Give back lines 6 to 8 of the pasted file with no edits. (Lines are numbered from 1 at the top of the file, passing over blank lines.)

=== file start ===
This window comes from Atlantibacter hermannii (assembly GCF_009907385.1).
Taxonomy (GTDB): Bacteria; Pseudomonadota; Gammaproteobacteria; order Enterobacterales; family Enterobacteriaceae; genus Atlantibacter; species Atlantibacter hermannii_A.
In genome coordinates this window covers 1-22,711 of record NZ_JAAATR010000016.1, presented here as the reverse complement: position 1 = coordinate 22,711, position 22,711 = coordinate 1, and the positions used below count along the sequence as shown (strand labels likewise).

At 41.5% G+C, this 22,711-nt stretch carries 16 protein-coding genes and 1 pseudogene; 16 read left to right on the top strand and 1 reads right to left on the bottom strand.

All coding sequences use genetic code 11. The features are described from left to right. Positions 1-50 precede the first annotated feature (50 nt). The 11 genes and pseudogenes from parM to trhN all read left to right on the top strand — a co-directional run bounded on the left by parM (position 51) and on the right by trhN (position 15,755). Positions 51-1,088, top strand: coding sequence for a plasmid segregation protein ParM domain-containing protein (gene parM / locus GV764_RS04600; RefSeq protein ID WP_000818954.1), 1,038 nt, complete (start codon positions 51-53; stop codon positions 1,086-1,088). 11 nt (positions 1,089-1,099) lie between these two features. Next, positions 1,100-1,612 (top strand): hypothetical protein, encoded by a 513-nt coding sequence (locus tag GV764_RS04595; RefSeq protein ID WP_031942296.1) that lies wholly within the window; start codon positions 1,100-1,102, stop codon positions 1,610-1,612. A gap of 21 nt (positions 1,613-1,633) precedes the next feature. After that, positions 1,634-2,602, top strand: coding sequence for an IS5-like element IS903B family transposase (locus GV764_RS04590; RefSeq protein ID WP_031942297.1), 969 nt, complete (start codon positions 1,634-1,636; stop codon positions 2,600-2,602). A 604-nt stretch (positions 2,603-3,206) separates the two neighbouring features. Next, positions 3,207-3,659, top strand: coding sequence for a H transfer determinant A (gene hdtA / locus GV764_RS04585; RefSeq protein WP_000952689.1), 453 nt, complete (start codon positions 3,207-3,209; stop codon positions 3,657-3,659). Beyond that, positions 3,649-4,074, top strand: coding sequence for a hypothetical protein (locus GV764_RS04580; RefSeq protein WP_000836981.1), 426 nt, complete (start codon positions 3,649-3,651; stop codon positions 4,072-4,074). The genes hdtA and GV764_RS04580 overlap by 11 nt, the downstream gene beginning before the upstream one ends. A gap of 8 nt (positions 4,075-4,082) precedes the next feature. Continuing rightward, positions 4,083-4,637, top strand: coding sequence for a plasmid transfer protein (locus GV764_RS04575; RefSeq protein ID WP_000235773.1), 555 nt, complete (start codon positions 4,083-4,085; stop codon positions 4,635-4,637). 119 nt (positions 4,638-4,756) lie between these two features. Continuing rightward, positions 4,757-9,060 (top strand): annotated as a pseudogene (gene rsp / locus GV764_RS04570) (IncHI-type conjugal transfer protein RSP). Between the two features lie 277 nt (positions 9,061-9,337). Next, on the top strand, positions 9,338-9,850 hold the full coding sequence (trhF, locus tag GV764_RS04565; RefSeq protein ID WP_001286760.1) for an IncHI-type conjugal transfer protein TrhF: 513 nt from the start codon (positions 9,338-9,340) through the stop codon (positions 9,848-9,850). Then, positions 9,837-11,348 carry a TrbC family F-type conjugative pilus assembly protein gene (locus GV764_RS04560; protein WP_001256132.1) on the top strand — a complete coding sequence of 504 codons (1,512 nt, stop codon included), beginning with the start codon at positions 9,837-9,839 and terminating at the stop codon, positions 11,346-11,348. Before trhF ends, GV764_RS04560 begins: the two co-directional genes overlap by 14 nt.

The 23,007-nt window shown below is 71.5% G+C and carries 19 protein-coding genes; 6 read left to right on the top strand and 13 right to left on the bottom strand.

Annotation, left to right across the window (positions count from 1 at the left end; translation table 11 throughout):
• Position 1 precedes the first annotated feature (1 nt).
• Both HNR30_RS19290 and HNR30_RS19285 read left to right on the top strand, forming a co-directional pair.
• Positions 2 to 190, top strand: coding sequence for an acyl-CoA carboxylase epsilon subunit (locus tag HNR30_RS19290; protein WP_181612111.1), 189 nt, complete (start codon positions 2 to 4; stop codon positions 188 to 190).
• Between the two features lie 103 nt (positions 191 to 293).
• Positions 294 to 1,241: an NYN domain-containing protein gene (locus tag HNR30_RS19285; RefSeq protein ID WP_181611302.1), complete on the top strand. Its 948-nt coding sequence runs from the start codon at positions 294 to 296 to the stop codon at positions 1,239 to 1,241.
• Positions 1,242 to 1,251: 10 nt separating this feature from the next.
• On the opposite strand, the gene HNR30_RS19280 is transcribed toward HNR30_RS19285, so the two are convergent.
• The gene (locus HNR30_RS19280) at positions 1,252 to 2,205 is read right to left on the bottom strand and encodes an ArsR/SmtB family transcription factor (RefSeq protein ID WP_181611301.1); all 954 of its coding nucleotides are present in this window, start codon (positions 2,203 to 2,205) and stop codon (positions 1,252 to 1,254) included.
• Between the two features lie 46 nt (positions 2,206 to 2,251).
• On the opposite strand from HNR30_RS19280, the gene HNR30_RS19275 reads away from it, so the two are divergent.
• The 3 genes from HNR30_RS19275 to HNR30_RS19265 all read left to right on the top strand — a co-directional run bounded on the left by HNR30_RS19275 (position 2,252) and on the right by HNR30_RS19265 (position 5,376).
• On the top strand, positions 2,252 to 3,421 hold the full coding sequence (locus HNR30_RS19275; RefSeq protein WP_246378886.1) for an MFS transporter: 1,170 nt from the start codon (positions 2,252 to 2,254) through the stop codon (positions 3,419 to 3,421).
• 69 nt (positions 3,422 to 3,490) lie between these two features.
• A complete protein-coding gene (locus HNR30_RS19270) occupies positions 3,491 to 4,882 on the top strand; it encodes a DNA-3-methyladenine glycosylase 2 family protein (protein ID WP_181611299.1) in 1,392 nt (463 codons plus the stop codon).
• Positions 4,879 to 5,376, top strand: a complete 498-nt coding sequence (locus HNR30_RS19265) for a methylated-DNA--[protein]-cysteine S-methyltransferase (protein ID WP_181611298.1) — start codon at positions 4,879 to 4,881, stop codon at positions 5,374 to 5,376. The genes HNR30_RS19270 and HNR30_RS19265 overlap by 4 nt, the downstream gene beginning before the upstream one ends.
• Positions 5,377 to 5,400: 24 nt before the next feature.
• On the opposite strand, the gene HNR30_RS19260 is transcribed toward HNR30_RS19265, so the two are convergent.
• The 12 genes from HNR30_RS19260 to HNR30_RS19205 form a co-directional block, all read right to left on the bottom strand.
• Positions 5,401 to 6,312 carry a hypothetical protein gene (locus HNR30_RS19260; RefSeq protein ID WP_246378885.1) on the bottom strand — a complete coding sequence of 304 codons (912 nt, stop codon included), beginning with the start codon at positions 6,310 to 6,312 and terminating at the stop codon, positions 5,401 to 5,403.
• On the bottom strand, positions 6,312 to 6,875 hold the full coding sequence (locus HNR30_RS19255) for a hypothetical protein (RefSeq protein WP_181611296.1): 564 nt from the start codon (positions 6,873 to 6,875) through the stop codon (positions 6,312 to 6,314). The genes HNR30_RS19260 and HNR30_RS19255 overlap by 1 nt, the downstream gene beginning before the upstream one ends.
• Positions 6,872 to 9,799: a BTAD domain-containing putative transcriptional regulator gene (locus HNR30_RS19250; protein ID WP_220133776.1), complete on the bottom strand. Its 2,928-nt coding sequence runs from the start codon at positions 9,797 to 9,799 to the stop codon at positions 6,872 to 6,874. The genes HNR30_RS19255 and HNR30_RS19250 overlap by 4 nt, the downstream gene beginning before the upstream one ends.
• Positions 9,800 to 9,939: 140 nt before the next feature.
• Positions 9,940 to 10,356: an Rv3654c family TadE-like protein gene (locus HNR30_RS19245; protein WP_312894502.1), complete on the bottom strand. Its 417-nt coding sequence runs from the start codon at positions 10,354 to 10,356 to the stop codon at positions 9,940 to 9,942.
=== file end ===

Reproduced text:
The 23,007-nt window shown below is 71.5% G+C and carries 19 protein-coding genes; 6 read left to right on the top strand and 13 right to left on the bottom strand.

Annotation, left to right across the window (positions count from 1 at the left end; translation table 11 throughout):
• Position 1 precedes the first annotated feature (1 nt).